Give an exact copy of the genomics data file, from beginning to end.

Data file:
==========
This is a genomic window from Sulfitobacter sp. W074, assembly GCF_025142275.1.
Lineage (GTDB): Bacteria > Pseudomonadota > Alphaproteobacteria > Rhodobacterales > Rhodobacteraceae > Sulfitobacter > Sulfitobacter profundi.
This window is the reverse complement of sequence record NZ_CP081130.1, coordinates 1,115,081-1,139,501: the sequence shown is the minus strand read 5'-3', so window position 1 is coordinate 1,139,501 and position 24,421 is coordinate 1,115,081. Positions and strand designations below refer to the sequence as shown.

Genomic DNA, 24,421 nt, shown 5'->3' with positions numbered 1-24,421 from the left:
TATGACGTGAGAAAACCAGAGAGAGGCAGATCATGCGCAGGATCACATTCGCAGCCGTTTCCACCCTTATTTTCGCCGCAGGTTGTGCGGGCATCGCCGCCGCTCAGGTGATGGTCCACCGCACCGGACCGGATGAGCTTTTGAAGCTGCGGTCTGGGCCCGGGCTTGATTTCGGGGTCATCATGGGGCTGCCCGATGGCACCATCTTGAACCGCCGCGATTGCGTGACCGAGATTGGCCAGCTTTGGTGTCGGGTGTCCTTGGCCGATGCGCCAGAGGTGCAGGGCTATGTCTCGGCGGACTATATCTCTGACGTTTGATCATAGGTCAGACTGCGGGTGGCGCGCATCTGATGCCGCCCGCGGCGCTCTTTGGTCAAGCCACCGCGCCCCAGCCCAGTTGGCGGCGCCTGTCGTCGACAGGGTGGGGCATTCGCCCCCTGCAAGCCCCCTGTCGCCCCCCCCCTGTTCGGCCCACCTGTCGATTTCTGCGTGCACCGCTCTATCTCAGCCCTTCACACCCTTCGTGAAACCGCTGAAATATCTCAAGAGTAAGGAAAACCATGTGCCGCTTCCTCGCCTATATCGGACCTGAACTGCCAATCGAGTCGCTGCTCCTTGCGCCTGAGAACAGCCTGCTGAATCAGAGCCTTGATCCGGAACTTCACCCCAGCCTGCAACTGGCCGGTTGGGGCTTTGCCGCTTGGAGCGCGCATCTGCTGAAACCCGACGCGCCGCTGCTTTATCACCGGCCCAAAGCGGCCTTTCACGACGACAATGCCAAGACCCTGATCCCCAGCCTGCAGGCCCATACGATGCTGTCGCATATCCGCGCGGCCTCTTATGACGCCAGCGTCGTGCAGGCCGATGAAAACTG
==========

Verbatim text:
This is a genomic window from Sulfitobacter sp. W074, assembly GCF_025142275.1.
Lineage (GTDB): Bacteria > Pseudomonadota > Alphaproteobacteria > Rhodobacterales > Rhodobacteraceae > Sulfitobacter > Sulfitobacter profundi.
This window is the reverse complement of sequence record NZ_CP081130.1, coordinates 1,115,081-1,139,501: the sequence shown is the minus strand read 5'-3', so window position 1 is coordinate 1,139,501 and position 24,421 is coordinate 1,115,081. Positions and strand designations below refer to the sequence as shown.

Genomic DNA, 24,421 nt, shown 5'->3' with positions numbered 1-24,421 from the left:
TATGACGTGAGAAAACCAGAGAGAGGCAGATCATGCGCAGGATCACATTCGCAGCCGTTTCCACCCTTATTTTCGCCGCAGGTTGTGCGGGCATCGCCGCCGCTCAGGTGATGGTCCACCGCACCGGACCGGATGAGCTTTTGAAGCTGCGGTCTGGGCCCGGGCTTGATTTCGGGGTCATCATGGGGCTGCCCGATGGCACCATCTTGAACCGCCGCGATTGCGTGACCGAGATTGGCCAGCTTTGGTGTCGGGTGTCCTTGGCCGATGCGCCAGAGGTGCAGGGCTATGTCTCGGCGGACTATATCTCTGACGTTTGATCATAGGTCAGACTGCGGGTGGCGCGCATCTGATGCCGCCCGCGGCGCTCTTTGGTCAAGCCACCGCGCCCCAGCCCAGTTGGCGGCGCCTGTCGTCGACAGGGTGGGGCATTCGCCCCCTGCAAGCCCCCTGTCGCCCCCCCCCTGTTCGGCCCACCTGTCGATTTCTGCGTGCACCGCTCTATCTCAGCCCTTCACACCCTTCGTGAAACCGCTGAAATATCTCAAGAGTAAGGAAAACCATGTGCCGCTTCCTCGCCTATATCGGACCTGAACTGCCAATCGAGTCGCTGCTCCTTGCGCCTGAGAACAGCCTGCTGAATCAGAGCCTTGATCCGGAACTTCACCCCAGCCTGCAACTGGCCGGTTGGGGCTTTGCCGCTTGGAGCGCGCATCTGCTGAAACCCGACGCGCCGCTGCTTTATCACCGGCCCAAAGCGGCCTTTCACGACGACAATGCCAAGACCCTGATCCCCAGCCTGCAGGCCCATACGATGCTGTCGCATATCCGCGCGGCCTCTTATGACGCCAGCGTCGTGCAGGCCGATGAAAACTG